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June 24, 2020 • njlawpages

By:  Mr. Hegarty

Q:        When were you born sir?

A:         July 8, 1939.

Q:        How old are you?

A:         46.

Q:        What’s your occupation?

A:         I am an actuary and manager of the Chicago office of Whiteacre Company.  (The name is changed)  (3 pages of qualifications omitted)

Q:        Now, what does an actuarial clerk do?

A:         Performs actuarial calculations.

Q:        What are actuarial calculations?

A:         Primarily calculations of present values of annuities, the insurance premiums required to provide life insurance, cash surrender values, dividends.

Q:        Did you major in mathematics in the last two years of your undergraduate training?

A          The school I went to, Honors Mathematics, I took practically nothing but mathematics.

Q:        Now, that in itself had nothing to do with actuarial science, did it?

A:         It had quite a bit to do with actuarial science because actuarial science is primarily mathematics.

Q:        Yes, but it’s not actuarial science, is it?  It’s pure mathematics, it could be used for anything, couldn’t it?

A:         Some of it could, but some of the courses I took were actuarial mathematics courses.

Q:        How many of those did you take?

A:         Two specifically that were actuarial mathematics courses.

Q:        Two courses?  What were they called?

A:         Theory of Interest and Finite Difference and Life contingencies.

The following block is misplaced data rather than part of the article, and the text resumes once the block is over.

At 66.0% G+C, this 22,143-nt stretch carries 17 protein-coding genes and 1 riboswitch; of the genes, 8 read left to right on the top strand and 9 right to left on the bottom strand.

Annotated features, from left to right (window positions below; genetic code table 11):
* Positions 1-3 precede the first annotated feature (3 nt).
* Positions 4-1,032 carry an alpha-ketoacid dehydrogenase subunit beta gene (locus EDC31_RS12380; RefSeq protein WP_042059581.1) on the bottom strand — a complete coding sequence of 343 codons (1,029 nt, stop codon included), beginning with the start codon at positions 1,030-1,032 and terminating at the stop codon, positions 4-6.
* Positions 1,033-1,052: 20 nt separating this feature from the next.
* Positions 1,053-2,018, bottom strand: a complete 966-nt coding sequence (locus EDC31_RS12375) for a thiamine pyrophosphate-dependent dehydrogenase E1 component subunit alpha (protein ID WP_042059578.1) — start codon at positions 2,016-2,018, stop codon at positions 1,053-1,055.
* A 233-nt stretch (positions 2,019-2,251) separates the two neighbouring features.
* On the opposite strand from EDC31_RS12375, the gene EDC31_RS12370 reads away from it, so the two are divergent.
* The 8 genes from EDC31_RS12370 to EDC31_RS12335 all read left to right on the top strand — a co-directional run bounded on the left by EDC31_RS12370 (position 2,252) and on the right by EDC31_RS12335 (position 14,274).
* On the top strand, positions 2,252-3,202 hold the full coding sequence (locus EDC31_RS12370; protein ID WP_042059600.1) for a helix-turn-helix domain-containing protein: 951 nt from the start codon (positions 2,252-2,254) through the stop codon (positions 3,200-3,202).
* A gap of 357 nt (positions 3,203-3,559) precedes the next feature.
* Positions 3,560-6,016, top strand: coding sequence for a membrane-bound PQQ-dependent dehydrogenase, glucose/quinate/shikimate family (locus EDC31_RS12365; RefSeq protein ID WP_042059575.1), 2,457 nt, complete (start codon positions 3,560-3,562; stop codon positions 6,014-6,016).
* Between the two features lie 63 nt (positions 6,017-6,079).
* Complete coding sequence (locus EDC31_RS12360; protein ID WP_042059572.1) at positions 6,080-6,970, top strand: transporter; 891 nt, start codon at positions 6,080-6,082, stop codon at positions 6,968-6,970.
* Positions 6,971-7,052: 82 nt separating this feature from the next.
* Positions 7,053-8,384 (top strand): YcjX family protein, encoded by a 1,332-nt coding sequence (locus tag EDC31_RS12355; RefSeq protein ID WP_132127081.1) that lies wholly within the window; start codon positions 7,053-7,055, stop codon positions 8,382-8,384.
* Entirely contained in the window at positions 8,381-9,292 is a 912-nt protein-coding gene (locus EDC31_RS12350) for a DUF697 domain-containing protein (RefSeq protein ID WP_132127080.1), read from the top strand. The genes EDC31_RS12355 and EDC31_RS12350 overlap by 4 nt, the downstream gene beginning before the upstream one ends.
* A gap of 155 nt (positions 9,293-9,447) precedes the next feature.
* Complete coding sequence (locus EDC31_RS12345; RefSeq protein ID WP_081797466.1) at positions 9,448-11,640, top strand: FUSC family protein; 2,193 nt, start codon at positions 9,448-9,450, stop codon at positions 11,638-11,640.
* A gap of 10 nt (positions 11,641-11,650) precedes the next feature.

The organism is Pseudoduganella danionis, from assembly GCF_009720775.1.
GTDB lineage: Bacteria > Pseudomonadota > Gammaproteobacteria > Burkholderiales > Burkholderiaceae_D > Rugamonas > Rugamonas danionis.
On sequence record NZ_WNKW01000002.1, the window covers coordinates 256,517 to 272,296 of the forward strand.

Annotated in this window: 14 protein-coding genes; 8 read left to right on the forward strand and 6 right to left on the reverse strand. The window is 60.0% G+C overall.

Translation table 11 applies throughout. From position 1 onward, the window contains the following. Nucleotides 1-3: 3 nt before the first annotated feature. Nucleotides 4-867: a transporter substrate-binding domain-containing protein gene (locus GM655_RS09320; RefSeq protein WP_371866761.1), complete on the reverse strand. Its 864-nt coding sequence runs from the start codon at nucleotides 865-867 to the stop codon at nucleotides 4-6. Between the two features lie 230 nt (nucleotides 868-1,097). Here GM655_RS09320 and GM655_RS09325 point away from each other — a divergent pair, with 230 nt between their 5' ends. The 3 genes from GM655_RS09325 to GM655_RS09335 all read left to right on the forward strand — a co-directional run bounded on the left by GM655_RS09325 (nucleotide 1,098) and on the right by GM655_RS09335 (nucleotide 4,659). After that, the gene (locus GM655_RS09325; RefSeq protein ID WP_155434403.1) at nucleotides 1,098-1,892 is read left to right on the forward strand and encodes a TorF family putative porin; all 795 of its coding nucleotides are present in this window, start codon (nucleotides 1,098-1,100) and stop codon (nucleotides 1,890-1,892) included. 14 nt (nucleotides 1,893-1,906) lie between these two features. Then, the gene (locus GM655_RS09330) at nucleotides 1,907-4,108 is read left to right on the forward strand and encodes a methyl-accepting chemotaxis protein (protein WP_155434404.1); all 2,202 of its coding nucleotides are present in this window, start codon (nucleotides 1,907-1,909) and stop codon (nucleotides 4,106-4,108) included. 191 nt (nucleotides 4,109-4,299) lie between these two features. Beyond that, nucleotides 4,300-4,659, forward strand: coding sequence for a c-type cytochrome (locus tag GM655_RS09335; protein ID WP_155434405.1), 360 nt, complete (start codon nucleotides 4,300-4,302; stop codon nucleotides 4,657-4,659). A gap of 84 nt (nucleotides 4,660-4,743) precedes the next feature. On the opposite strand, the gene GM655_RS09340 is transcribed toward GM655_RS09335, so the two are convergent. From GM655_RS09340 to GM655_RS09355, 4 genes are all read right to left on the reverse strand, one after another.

Q:        Okay.  And where did you go to work after the Standard Life Company?

A:         The Chicago office of the Whiteacre Company.

Q:        Have you been employed there from ’66 until today?

A:         From January ’67 until today, yes sir.

Q:        And what kind of company is the Whiteacre Company?

A:         Consulting actuaries and employee benefit consultants.

Q:        Consulting actuaries.  What else?

A:         And employee benefit consultants.

Q:        Employee benefit consultants.  Okay.  Are you an economist, sir?

A:         No, sir.

Q:        Do you have any education of any kind in economy, economic theories or the science of economics?

A:         I took an undergraduate course at the University of Western Ontario.  I took a commercial course at the University of Chicago.  There were some economics involved in my study of the actuarial exams.

Q:        So we have two courses in economics, more or less, and a third course partially involved in math, is that right?

A:         The Society of Actuaries course, it’s a course of reading, not a formal-taught course, but that’s approximately correct.

Q:        You consider yourself to be an expert in the science of economics?

A:         No, sir.

            (three pages are skipped)

Q:        What background expertise in school do you have to predict future economic events, if any?

A:         The only economic events that I would consider myself to have any expertise are in the area of rates of return on funds invested.  I did take in school one course in investment.

Q:        Are you through?

A:         Yes.

Q:        And how many courses does an economist need to take to become a Ph.D. economist, if you know?

A:         I have no idea.

            (skipped one page)

Q:        In your work at the Whiteacre Company, have you had occasion to determine the present value of a wage earner’s future income, sir?

A:         Yes, sir.

Q:        And when would be the first time you did that?

A:         Probably January 1967,

Q:        And what would be the occasion for that, sir?

A:         I routinely calculate to the present value of future wages of employees for my clients.